Belanger’s tour actually started in Frenchtown, where a piece of the Missoula County trail system was reviewed that would eventually connect with the trail in Mineral County. The group then progressed through Mineral County, following I-90 from Alberton to the Cyr exit to access the old US 10 that cyclists can currently take to Crystal Springs, but it’s then a return to the highway.

Diane Magone, Chair of the Mineral County Resource Committee Recreation Committee, was energized by the progress made and confident about the challenges they face, especially the key part being negotiated between Alberton and Tarkio.

“We are in discussions with Amy Helena (Missoula Department of Natural Resources Unit Manager) to obtain a land use permit allowing cyclists and hikers to continue onto a section of school trust land for use. future,” Magone said. the three extremely narrow I-90 overpasses should be avoided by non-motorized traffic. Once done, a route from Cyr to Superior would provide a much safer alternative for those visitors to our county. »

At noon, the group met with County Minerals Commissioners in an open meeting. Magone provided a brief explanation of the role of the Mineral County Rails-to-Trails organization, including accomplishments and the next phase of the recreation committee. Kevin Belanger presented the findings of an economic benefits study, commissioned by the Conservancy and prepared by Headwaters Economics, which specifically pertained to Mineral County, then answered all questions about the proposed trail project as well as the Conservancy. in general.

The afternoon portion included a stop at the proposed Route of the Olympian trailhead site to be built on the Forest Service compound adjacent to St. Regis Community Park. Followed by a canyon trip to Saltese where Brooke Lincoln with the Montana Nightriders Snowmobile Club discussed the Saltese Trestle project which will eventually be a necessary link piece on the Great American Rail-Trail.

Although much of the trail is unmotorized, Belanger has made it clear that it is up to local entities to allow multiple use where appropriate. The Olympian Route and the Saltese Easel are open to certain types of motorized vehicles and will remain so in the future, while the portion of the trail that passes through the DNRC section.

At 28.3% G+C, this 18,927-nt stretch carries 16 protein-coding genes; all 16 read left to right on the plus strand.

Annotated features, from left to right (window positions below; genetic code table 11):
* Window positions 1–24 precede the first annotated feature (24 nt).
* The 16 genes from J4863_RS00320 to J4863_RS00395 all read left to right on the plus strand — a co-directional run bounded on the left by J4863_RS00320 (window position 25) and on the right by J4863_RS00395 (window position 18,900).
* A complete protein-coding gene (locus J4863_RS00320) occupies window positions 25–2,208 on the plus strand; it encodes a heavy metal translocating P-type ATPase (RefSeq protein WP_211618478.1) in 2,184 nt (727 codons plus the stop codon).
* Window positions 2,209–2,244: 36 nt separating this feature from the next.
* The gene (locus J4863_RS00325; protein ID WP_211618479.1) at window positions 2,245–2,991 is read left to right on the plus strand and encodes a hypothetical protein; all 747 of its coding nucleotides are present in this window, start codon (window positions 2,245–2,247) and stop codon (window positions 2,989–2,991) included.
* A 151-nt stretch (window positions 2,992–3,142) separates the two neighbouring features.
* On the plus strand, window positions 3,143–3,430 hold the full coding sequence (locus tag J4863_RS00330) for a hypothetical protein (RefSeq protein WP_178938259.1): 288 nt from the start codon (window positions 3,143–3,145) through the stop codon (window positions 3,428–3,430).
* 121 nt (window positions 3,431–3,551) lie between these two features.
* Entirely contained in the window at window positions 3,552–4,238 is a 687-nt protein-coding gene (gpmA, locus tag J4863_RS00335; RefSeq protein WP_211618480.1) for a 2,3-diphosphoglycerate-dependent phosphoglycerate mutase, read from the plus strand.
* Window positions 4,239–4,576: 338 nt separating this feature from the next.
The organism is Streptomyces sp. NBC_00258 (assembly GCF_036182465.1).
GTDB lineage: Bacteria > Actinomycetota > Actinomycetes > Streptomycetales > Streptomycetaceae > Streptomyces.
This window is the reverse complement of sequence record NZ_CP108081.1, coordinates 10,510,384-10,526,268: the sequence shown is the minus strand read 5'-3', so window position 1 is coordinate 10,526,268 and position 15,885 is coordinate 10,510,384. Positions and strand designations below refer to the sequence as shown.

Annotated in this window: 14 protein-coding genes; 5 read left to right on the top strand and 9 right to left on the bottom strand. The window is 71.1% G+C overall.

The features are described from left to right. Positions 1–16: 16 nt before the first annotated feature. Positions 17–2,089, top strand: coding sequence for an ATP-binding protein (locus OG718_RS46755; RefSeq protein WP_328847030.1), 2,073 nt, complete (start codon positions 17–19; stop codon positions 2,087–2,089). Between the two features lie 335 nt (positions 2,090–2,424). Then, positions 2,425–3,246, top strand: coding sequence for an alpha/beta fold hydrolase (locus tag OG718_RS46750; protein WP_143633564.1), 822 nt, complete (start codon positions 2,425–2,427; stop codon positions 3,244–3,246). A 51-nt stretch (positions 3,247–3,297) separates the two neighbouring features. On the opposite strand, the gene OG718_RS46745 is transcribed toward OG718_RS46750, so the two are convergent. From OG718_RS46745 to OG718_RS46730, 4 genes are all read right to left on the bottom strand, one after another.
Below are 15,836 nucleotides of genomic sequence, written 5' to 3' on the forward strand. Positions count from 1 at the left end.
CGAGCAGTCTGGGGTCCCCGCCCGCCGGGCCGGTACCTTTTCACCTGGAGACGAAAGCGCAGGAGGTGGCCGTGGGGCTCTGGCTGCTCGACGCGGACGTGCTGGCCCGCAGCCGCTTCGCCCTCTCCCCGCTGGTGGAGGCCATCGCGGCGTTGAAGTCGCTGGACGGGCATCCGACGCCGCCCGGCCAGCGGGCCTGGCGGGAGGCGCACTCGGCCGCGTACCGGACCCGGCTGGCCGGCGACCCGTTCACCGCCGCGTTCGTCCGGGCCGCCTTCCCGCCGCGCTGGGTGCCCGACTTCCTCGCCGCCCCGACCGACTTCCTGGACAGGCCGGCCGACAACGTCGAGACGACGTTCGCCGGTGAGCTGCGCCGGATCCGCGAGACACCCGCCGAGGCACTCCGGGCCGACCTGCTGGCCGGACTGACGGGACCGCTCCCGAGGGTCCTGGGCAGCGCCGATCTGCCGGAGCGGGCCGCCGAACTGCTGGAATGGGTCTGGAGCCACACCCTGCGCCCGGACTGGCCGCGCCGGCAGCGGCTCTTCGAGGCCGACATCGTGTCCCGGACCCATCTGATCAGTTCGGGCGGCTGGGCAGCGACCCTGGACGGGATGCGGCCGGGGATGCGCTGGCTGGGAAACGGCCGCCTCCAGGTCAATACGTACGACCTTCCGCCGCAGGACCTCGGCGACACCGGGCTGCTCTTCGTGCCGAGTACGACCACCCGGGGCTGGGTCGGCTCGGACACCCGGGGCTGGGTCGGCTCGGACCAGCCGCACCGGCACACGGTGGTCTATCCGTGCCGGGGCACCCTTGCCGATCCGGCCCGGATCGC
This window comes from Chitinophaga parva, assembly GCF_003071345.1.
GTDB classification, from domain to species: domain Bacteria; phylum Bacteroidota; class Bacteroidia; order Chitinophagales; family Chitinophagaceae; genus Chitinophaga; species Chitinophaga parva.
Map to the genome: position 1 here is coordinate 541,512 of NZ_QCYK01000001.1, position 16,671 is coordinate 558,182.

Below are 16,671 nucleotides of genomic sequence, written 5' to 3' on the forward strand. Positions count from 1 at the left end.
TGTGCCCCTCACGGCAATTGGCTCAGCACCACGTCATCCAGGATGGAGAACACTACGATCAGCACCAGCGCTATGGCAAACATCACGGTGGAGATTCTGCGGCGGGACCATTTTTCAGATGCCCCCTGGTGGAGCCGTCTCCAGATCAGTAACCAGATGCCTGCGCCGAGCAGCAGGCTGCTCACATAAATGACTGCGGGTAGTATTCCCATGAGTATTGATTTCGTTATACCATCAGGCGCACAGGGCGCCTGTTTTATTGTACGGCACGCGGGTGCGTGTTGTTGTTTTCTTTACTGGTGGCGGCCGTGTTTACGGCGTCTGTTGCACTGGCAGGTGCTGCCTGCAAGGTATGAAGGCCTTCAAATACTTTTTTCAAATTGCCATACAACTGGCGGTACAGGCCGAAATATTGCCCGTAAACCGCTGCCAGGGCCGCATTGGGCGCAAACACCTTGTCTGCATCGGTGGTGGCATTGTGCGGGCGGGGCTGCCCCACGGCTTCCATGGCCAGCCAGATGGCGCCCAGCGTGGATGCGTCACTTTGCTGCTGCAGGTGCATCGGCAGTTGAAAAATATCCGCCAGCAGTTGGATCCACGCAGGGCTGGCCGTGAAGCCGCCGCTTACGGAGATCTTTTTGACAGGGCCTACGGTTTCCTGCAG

After the disaster in the Colorado mountains, getting back on the trail was just the start of recovery | Way of life Sun, 13 Nov 2022 07:00:00 +0000

Nick Noland lost both feet to frostbite after being lost on Mount Shavano in October 2019. During his months in hospital he was also diagnosed with bipolar disorder. Thanks to tough, bouncy new prostheses, he’s a runner again. (Video by Skyler Ballard)

The sun was setting over the mountains of Colorado Springs when Nick Noland strapped on a pair of blades in place of his feet.

The local man was a runner before his highly publicized disaster three years ago on a 14,000ft summit. Thanks to those sturdy, bouncy prostheses, he’s a runner again.

“When my accident happened in 2019, one of the first things I thought about was whether or not I could race again because it has been such a big part of my life,” he says. .

Three years ago, he didn’t think he’d be back on the track like this, moving with those steady, methodical steps that always got him through tough times. The husband and father of two children did not expect to find this kind of fulfillment, this relief.

The school teacher didn’t think he would teach again. He is. He now has a message for his young students.

“A lot of them come from underprivileged backgrounds,” says her mother, Susan. “And, you know, they can look at him on two prosthetic legs and they can see he’s made it. He rallied. »

Three years ago, in that hospital bed, Noland never expected his story to become so public. A reporter called about that night on Mount Shavano, then another.

“At that point, I just decided that I was going to document this pivotal moment in my life,” says Noland. “I’m glad I did.”

He was content to be a cautionary tale, he wrote in an essay published by Outside Magazine. “I don’t mind being the person someone thinks of when considering the risks of escalation,” he wrote.

Now he’s telling another side of the story.

As much as his recovery has been physical, it has been equally, if not more, mental.